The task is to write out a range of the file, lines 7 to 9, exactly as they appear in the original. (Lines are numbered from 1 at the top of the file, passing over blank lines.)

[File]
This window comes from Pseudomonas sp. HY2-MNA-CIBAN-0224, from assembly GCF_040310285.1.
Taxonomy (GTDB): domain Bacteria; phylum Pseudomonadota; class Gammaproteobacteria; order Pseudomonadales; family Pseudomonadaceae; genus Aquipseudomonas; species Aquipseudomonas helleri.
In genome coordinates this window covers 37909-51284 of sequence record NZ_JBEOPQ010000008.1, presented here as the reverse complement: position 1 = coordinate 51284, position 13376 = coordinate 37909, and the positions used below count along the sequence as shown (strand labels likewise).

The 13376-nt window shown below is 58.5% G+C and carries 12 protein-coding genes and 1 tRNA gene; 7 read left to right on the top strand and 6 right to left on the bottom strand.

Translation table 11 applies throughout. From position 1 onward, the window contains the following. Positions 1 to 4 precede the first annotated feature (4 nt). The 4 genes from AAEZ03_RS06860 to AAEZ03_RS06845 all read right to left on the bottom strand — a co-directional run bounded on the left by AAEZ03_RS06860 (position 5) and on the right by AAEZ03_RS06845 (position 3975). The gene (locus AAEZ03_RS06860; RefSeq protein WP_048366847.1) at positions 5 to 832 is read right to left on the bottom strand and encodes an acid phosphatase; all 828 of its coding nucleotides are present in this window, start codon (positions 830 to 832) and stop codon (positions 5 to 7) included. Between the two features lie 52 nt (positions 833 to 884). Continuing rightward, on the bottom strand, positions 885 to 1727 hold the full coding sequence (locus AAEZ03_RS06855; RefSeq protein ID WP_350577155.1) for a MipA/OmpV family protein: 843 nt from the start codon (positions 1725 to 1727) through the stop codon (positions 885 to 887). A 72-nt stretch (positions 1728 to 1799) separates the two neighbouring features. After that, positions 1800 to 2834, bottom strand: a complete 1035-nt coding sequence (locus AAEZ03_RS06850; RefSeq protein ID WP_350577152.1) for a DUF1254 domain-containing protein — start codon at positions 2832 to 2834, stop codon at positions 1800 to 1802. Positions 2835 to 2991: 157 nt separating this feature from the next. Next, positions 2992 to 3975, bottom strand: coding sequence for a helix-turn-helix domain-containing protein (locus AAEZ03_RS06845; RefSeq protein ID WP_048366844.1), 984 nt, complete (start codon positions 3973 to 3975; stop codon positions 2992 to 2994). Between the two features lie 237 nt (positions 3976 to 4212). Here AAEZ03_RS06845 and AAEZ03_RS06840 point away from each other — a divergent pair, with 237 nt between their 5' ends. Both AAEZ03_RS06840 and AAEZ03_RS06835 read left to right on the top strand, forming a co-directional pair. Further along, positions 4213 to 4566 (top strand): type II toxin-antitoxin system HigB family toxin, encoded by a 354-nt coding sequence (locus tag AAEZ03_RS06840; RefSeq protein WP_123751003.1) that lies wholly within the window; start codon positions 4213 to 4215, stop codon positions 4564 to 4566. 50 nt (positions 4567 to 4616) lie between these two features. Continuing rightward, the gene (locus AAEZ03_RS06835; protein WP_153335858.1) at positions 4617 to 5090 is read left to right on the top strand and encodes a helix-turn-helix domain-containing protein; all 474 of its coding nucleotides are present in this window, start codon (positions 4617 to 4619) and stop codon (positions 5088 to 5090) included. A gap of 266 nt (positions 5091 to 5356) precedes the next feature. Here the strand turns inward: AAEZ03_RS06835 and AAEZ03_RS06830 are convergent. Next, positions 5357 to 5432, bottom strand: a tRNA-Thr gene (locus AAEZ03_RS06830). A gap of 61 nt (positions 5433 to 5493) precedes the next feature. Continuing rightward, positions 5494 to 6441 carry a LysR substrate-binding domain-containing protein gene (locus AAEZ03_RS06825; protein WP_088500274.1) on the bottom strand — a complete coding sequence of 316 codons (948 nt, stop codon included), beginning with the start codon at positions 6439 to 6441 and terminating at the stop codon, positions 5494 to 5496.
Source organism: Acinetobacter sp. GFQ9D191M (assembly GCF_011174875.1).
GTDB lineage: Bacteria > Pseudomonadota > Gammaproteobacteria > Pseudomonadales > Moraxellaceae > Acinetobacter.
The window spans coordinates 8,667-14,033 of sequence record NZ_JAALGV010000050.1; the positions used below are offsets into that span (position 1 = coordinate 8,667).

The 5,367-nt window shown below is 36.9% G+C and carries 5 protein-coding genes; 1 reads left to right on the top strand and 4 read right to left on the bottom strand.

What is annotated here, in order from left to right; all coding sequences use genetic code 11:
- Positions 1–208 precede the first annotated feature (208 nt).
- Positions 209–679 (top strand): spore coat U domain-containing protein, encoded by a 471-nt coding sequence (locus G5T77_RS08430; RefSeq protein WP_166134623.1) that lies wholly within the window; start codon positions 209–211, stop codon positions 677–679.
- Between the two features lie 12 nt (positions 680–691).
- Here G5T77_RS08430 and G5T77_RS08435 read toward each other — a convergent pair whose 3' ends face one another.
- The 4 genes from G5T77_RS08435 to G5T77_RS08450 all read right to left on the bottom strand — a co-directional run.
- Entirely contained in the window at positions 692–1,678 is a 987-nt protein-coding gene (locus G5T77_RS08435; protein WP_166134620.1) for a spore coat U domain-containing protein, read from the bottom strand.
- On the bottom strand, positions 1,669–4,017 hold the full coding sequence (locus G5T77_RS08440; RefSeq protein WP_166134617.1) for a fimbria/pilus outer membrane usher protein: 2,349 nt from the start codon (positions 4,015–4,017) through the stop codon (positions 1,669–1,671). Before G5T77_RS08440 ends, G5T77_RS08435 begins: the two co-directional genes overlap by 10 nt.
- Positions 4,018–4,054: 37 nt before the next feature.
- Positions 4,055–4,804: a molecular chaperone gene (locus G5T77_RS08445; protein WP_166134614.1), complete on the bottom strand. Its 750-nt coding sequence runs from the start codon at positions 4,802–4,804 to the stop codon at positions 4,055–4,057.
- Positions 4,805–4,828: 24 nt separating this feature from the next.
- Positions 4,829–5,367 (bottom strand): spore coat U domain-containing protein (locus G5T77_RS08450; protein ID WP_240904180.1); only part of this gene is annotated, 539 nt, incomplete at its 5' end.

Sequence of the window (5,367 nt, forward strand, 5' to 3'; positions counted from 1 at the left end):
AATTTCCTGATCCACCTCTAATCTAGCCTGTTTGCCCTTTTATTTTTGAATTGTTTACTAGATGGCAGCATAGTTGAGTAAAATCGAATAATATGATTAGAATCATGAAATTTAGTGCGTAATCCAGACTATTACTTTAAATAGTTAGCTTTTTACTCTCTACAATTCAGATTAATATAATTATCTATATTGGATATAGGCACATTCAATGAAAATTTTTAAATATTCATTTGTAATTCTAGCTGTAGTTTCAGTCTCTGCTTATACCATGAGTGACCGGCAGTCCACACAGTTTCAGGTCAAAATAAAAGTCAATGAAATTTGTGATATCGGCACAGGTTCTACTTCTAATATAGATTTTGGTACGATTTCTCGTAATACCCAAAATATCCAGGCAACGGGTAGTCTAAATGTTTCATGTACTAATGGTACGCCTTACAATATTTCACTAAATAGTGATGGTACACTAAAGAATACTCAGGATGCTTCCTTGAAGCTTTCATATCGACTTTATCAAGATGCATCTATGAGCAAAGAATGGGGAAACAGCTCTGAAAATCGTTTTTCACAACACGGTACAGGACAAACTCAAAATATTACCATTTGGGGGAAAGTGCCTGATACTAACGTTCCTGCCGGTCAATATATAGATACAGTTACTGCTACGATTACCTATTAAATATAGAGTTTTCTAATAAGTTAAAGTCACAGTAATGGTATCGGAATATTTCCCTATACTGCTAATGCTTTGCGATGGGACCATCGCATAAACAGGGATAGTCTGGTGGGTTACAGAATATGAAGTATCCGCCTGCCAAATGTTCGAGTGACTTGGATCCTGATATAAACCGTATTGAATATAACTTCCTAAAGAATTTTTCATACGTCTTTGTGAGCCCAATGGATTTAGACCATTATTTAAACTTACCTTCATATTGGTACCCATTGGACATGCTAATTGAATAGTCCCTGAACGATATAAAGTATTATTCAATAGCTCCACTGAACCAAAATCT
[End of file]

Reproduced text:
GTDB lineage: Bacteria > Pseudomonadota > Gammaproteobacteria > Pseudomonadales > Moraxellaceae > Acinetobacter.
The window spans coordinates 8,667-14,033 of sequence record NZ_JAALGV010000050.1; the positions used below are offsets into that span (position 1 = coordinate 8,667).

The 5,367-nt window shown below is 36.9% G+C and carries 5 protein-coding genes; 1 reads left to right on the top strand and 4 read right to left on the bottom strand.